Nikon is serious about FX

Started Jan 18, 2013 | Discussions thread
Jim Keye
Senior MemberPosts: 1,584
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Re: high-end DX - harder to incite upgrade ever, thus market shrinks?
In reply to moving_comfort, Jan 22, 2013

moving_comfort wrote:

Jim Keye wrote:...

I wouldn't be surprised if hi-end DX is probably the lowest-selling segment in terms of volume, hence nikon's delay in getting around to it.

Could be, but it's also likely that they don't see an easy way to continue the upgrade incentives in high-end aps-c.

MP can't really get much beyond 24MP in that format without diffraction and focus errors bringing harshly diminishing returns, so how many more 'upgrade' iterations can they eke out of the format?

Will people rush to the 'D400' like they rushed to the D300 or D200? How about the 'D500'? What will be the impetus to upgrade if MP levels off, PDAF can't be improved beyond the incremental level, metering is roughly the same... better video? Wireless? GPS? Some of that will be nice, but peripheral to the task for most.

That's a good question. And yes to those things you mentioned. They're all sitting there in Nikon's parts bins, with the exception of the sensor. Frankly I don't see more resolution as the goal for DX sensors, rather better S/N, i.e. high ISOs and low light performance. It's always been the achilles heel of the format.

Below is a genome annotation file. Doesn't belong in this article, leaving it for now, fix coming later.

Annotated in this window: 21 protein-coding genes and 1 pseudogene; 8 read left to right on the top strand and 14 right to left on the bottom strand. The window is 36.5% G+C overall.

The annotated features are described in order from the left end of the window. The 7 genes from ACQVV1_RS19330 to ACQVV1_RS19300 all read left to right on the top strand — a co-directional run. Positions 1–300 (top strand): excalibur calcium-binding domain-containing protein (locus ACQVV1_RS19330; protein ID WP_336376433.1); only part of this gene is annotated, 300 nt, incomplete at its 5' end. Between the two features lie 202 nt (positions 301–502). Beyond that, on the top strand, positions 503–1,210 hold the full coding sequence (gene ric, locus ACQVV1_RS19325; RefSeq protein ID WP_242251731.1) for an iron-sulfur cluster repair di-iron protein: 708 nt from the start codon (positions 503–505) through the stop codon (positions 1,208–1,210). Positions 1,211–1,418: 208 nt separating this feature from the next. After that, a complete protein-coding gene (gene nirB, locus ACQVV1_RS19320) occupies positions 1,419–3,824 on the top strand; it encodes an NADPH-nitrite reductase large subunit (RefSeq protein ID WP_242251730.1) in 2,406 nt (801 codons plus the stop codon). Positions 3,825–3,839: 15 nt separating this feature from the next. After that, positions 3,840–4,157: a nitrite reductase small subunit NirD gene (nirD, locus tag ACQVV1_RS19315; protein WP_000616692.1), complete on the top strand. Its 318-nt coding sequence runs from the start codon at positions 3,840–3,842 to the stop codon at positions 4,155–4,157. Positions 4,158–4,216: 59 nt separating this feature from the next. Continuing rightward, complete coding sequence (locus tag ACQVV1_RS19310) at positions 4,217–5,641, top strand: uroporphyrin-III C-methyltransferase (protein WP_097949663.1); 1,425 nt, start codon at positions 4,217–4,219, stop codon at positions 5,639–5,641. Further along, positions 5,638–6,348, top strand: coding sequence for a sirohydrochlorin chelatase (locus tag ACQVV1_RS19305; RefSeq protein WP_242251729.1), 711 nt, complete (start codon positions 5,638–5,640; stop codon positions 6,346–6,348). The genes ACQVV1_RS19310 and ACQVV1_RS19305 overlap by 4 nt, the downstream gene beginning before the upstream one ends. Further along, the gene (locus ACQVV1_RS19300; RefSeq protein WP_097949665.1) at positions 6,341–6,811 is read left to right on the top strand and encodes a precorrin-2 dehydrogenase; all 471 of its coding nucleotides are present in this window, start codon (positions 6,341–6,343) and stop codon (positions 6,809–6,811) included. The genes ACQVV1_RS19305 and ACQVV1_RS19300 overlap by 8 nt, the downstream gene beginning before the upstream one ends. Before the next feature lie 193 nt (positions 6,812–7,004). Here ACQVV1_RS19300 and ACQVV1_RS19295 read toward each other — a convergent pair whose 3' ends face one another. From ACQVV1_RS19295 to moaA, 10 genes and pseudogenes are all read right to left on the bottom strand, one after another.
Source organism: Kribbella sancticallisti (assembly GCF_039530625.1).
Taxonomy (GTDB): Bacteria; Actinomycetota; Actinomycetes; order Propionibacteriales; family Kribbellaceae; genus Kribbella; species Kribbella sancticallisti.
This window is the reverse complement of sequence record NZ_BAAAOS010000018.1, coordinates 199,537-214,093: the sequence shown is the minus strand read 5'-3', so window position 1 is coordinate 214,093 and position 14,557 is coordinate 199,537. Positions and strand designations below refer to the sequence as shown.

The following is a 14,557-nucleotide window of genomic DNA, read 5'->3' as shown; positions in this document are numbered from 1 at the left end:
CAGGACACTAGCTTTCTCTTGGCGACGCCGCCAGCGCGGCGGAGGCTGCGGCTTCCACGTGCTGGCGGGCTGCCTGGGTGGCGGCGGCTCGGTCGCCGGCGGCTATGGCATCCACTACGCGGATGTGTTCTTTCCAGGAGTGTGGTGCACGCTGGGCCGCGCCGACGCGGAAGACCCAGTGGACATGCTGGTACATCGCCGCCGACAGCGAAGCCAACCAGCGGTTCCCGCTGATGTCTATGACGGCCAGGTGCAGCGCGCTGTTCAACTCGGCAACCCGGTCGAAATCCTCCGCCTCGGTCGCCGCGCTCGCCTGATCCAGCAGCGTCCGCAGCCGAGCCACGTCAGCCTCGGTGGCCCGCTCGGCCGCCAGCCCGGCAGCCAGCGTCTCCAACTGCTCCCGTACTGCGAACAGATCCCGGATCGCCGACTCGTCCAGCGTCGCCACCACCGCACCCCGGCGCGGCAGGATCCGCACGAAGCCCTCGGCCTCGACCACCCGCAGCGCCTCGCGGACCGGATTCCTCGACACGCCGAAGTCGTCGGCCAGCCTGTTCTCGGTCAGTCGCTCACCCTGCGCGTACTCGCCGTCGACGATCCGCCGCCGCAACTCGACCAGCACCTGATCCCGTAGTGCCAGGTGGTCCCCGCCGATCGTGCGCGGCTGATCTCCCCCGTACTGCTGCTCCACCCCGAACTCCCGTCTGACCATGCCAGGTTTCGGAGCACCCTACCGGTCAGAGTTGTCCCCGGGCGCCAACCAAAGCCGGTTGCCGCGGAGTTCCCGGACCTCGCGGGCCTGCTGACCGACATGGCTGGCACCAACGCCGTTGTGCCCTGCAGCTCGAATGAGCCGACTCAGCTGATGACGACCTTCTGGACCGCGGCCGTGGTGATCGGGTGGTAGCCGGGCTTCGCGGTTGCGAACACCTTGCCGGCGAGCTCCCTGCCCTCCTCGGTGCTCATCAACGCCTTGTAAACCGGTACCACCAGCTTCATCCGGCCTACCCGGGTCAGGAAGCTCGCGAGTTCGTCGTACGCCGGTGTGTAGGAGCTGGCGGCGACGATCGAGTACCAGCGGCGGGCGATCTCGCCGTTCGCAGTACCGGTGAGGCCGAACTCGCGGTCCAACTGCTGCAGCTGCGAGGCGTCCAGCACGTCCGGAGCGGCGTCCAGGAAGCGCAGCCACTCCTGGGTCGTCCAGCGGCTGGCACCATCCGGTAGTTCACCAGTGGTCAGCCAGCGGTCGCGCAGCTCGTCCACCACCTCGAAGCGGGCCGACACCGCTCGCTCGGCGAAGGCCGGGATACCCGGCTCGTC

But why not put the latest metering and AF in a DX body with a new sensor? Huge segment or not, it's also important for nikon to offer a full range even if it doesn't all sell at the same level. To my way of thinking this is the point with the no-dx-primes. Offering them is more important than how well they sell (aside from breaking even on the R&D). I'm thinking specifically of the D300 here, as it's looking ‚Äčridiculously‚Äč long in tooth right now, even compared to the D7000.

I think they may see that segment shrinking in the next 5 years, and it already wasn't huge to begin with.

Yes, but again, something of a self-fulfilling prophesy. And serious shooters have a tendency to burn through bodies strictly from a shutter count and use/abuse perspective. If you're contemplating a $500 repair bill but could pick up a new body with all the latest goodies for $1500, that repair is much less attractive.

  • 16-18 MPs and at least two-stop improvement over the D300
  • HD video at up to 60 fps and lower res/higher fps options.
  • Better live view implementation and CDAF
  • Latest 51-point AF/metering, fine tune, etc
  • 6 FPS in, 9 or 10 FPS with grip
  • 200 or 250K shutter
  • top-end body build, obviously a grip option
  • GPS?

None of that besides the sensor requires much R&D. It can't be that hard for them to build.  And how would a D300 user not find that extremely attractive if it was priced right? There may not be the rush that the the 100/200/300 offered, especially in the face of the 600/800, but it still seems like low-hanging fruit to me.

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